Flash Fiction

Business as Usual

An entry for Furious Fiction

Dr. Casey Lawrence
Promptly Written
Published in
3 min readJan 19, 2023

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Photo by bruce mars on Unsplash

Mary had made a business out of keeping people’s deepest, darkest secrets. She was the kind of person others had always liked to confess to, even as a child: sweet, unassuming, a good listener. At first, it was just friends and family who would unburden themselves to her. She heard about their every vice, bad choice, and misdemeanor without prejudice. It wasn’t blackmail; they came to her willingly and paid a small price for her silence.

“The baby isn’t my husband’s,” her cousin whispered. “I just needed to tell somebody.”

Mary slid an invoice across the table.

She had thought about becoming an advice columnist. One of those Dear Abby types. But she’d never been good at fixing people’s problems, and the service she offered was in high demand. She got a website and rented a small office downtown. She took clients by appointment.

On Tuesday morning, there was a knock at the door. Normally, Mary would hand walk-ins a business card and ask them to schedule an appointment, but this client was different. She recognized him instantly: the frantic father on the news a few months ago. His daughter’s face had been all over social media. Have You Seen This Girl?

They’d never found her.

Mary made an exception and opened the door for him. She expected to hear a confession of the usual kind. “I feel so guilty for not protecting her.” “My last words to her were ‘I hate you’ and I can’t forgive myself.”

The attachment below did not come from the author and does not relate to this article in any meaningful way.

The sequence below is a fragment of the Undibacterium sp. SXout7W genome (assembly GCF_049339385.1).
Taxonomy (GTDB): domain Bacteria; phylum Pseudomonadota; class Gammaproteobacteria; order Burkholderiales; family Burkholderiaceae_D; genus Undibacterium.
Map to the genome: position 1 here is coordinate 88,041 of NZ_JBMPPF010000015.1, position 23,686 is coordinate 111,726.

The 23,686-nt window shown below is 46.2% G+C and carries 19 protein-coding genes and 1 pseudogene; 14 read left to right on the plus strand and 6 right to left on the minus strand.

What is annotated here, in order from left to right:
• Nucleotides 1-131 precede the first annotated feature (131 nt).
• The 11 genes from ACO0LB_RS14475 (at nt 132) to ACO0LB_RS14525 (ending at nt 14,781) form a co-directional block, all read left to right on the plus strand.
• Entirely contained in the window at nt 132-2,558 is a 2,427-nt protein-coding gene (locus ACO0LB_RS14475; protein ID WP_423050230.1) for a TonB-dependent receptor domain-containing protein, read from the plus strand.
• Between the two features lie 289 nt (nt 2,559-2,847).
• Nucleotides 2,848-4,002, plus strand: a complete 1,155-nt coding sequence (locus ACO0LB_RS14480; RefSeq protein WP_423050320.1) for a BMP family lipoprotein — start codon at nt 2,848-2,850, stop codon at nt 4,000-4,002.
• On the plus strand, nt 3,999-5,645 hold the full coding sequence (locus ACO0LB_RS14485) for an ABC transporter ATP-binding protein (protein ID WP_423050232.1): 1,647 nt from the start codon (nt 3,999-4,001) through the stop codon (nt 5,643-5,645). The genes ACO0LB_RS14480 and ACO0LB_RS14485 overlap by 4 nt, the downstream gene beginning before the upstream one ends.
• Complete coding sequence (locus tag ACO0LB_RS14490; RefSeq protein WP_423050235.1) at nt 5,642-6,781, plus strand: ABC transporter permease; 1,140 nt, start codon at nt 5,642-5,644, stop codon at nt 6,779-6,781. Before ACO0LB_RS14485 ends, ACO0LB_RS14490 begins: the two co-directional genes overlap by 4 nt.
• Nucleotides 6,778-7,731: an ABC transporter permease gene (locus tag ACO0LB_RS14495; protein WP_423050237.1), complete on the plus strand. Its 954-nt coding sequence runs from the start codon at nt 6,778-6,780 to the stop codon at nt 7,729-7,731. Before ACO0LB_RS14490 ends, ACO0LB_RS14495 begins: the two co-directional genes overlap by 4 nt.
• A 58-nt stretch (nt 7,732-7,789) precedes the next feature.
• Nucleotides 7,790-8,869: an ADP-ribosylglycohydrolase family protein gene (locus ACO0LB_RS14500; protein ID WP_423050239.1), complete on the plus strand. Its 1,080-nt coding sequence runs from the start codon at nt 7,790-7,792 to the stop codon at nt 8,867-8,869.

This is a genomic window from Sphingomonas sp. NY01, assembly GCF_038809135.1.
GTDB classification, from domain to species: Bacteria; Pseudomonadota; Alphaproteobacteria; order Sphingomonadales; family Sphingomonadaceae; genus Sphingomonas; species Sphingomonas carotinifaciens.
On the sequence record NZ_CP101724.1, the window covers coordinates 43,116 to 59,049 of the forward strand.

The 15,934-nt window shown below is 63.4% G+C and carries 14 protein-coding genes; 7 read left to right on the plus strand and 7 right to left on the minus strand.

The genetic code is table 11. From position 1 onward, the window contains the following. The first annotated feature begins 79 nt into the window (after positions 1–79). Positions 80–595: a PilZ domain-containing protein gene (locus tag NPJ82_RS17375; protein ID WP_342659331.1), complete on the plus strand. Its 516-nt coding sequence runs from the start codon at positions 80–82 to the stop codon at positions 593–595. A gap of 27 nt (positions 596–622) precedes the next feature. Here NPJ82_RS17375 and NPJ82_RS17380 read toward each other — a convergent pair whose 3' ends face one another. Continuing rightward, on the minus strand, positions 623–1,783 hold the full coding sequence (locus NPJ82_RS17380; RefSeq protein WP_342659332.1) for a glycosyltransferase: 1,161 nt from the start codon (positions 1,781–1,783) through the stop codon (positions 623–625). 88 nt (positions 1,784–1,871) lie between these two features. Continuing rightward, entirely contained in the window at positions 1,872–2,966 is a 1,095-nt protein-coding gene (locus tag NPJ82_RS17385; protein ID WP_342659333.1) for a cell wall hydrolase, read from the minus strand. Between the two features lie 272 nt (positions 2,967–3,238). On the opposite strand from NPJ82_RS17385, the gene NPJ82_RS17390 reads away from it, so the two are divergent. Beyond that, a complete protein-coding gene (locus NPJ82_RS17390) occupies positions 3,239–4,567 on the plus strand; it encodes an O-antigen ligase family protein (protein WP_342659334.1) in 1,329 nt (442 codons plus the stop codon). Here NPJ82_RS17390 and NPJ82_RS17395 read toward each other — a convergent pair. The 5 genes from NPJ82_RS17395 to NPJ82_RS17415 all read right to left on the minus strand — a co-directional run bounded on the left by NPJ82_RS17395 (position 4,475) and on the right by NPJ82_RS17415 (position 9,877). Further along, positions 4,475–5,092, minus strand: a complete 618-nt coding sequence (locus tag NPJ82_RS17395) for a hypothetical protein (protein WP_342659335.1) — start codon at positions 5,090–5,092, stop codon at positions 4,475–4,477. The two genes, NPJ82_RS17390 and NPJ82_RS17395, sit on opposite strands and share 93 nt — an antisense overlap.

He signed the usual contract stipulating confidentiality and prepaid in cash. He sat silently, his fingers steepled, for a long moment. Then, “I know where my daughter is.”

Mary was good at keeping her face impassive. Her job was to listen.

“I bought an old truck on marketplace. Cash,” he continued, gaining confidence. “I picked her up, walking home from school.”

The stoplight footage of Lily getting into a strange truck without hesitation. Speculation about an older boyfriend she met online.

“I did what I needed to do.”

She’d gotten crimes before. Theft. Plagiarism. Insurance fraud. But not kidnapping, not murder. Could she be considered an accomplice if she didn’t come forward?

“I did what I needed to do,” he repeated.

She’d never even considered going to the police before, but these were special circumstances.

“What did you do?” she asked, keeping her voice even and professional.

“I set her free.” Ambiguous. The police would want details.

“Where did you set her free?”

The father shook his head. “I can’t tell you. She wouldn’t be safe.”

“Safe?” Mary asked. “Safe from who?”

“Her stepfather,” he said. “He’s never going to touch my Lily again. Even if I never see my little girl again — I need to know she’s safe.”

Mary felt a flood of relief, then horror. “Her stepfather?” she asked.

He nodded. “I need you to get rid of him. Name your price.”

Mary began rifling through her papers for a different contract. “I offer a multiservice discount!”

This story was written for a Furious Fiction competition based on the following prompts:

  1. Your story must OPEN with a 12-word sentence.
  2. Your story must include the sale of a second-hand item. (For example, at a yard/garage/jumble sale, market, antique shop, online etc — it’s up to you!)
  3. Your story must include at least five (5) different words that end in the letters ICE. (e.g. “nICE”.)

Furious Fiction stories must also be under 500 words and have to be submitted within 55 hours of the prompts going live; it’s a speed-writing flash fiction contest with a great cash prize ($500). Check them out if you’re interested in getting a prompt every season!

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Dr. Casey Lawrence
Promptly Written

Canadian author of three LGBT YA novels. PhD from Trinity College Dublin. Check out my lists for stories by genre/type.